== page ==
Submitted to: Southern Conservation Agricultural Systems Conference
Publication Type: Proceedings
Publication Acceptance Date: 6/14/2007
Publication Date: 6/29/2007
Citation: Simoes, P., Raper, R.L., Arriaga, F.J., Balkcom, K.S., Shaw, J.N. 2007. Reduction of Soil compaction in a cotton and peanut rotation using conservation systems. In: Wright, D.L., Marois, J.J., Scanlon, K., editors. Proceedings of the 29th Southern Conservation Agricultural Systems Conference, June 25-27, 2007, Quincy, Florida. Interpretive Summary: Southern Coastal Plain soils benefit from conservation tillage systems since they can increase soil organic matter and available water to plants. However, some of these soils are prone to compaction, forming soil layers that restrict root growth and reduce yields. Non-inversion deep tillage has been recommended to disrupt compacted soil layers and improve soil conditions for crop development. An experiment was conducted to evaluate three subsoiling implements against a no-tillage treatment. The use of rye as a winter cover crop was also studied. Plant, soil and machinery parameters evaluated were: cotton and peanut yield, rye biomass, cotton leaf temperature, soil moisture, soil bulk density and soil compaction. Results showed consistently lower yields for no-tilled treatments. In one year of the study which a severe drought was experienced, significantly increased yields were found with the use of a rye as a winter cover crop. No differences between tillage implements were found.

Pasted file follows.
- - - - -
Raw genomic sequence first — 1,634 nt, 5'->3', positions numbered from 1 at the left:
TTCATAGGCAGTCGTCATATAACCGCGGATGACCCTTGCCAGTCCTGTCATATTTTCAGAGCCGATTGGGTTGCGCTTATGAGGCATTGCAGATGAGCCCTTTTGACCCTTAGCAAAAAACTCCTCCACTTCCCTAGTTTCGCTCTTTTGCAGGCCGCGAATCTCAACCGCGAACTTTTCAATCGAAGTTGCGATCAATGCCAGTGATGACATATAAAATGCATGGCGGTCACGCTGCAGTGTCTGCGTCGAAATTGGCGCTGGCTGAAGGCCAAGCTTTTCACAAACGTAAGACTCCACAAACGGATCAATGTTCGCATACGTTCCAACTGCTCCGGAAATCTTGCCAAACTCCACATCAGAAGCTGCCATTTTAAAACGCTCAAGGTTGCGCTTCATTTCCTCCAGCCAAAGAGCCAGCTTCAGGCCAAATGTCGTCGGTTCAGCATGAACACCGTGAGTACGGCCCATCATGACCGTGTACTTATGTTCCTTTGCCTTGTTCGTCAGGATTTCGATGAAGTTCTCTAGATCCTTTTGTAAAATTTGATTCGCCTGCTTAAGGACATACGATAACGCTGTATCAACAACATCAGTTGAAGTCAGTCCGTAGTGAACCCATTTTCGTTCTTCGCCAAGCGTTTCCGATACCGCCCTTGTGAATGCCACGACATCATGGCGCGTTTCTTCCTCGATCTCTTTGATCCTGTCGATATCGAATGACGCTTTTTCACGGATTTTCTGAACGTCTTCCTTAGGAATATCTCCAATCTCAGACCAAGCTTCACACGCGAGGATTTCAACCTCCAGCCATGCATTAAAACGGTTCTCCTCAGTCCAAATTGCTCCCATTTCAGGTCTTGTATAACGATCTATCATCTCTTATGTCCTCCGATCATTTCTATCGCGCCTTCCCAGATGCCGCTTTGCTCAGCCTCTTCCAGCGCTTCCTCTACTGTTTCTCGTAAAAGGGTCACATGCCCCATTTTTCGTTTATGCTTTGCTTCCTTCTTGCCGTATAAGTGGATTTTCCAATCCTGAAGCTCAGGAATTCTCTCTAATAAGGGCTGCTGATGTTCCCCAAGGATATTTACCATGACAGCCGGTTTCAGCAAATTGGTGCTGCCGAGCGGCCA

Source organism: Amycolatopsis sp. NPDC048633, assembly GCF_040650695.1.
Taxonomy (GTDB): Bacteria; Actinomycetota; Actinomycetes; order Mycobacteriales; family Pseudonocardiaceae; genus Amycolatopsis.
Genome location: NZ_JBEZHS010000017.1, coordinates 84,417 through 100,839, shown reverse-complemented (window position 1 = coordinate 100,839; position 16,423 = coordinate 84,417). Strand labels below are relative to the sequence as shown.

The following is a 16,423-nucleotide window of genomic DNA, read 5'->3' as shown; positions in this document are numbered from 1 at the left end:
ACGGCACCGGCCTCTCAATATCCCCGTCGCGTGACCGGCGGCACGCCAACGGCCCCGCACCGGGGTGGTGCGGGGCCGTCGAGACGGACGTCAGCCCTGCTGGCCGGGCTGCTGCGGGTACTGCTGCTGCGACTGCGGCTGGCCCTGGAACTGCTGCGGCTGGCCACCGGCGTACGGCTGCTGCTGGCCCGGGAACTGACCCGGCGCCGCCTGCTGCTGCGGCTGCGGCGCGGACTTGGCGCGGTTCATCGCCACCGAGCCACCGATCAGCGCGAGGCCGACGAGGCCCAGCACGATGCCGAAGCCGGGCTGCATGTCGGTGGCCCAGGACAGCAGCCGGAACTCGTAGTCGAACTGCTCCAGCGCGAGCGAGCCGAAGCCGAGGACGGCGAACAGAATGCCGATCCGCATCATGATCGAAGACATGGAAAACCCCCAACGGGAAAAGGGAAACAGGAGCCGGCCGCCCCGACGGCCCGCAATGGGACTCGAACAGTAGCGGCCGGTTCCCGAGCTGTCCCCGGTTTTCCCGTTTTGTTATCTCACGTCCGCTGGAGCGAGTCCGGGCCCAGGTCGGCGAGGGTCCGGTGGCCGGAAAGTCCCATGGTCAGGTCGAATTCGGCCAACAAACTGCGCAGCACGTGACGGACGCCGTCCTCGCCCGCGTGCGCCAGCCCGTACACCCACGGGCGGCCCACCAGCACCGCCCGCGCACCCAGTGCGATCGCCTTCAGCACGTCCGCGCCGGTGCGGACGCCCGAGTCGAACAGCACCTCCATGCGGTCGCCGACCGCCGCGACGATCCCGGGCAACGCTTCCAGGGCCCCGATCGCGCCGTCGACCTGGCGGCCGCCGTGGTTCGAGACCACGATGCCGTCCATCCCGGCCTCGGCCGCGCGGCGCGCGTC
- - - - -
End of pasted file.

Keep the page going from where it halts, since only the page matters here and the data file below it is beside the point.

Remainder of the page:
Technical Abstract: Southern Coastal Plain soils benefit from the adoption of conservation tillage systems as water retention and organic matter increase which improves soil structure. However, some Coastal Plain soils are prone to compaction and tend to form hardpans which restrict root growth and reduce yields. The adoption of non-inversion deep tillage has been recommended to disrupt compacted soil layers and create an adequate medium for crop development. In spite of its efficacy, increased fuel prices have many producers questioning in-row subsoiling as too expensive. This has led to research on development of subsoiler shanks that minimally disrupt soil surface and require reduced horsepower. Three subsoiling implements were evaluated against a no-subsoiled treatment with and without a rye cover crop at the Wiregrass Research Station in Headland, AL on a Dothan loamy sand soil. Plant, soil and machinery parameters were evaluated: crop yield, cover crop biomass, cotton leaf temperature, soil moisture, bulk density, and cone index. Results showed consistently lower yields for no-subsoiled treatments. In one year of the study which was dramatically affected by drought, significantly increased yields were found with the use of a cover crop. No differences between implements were found.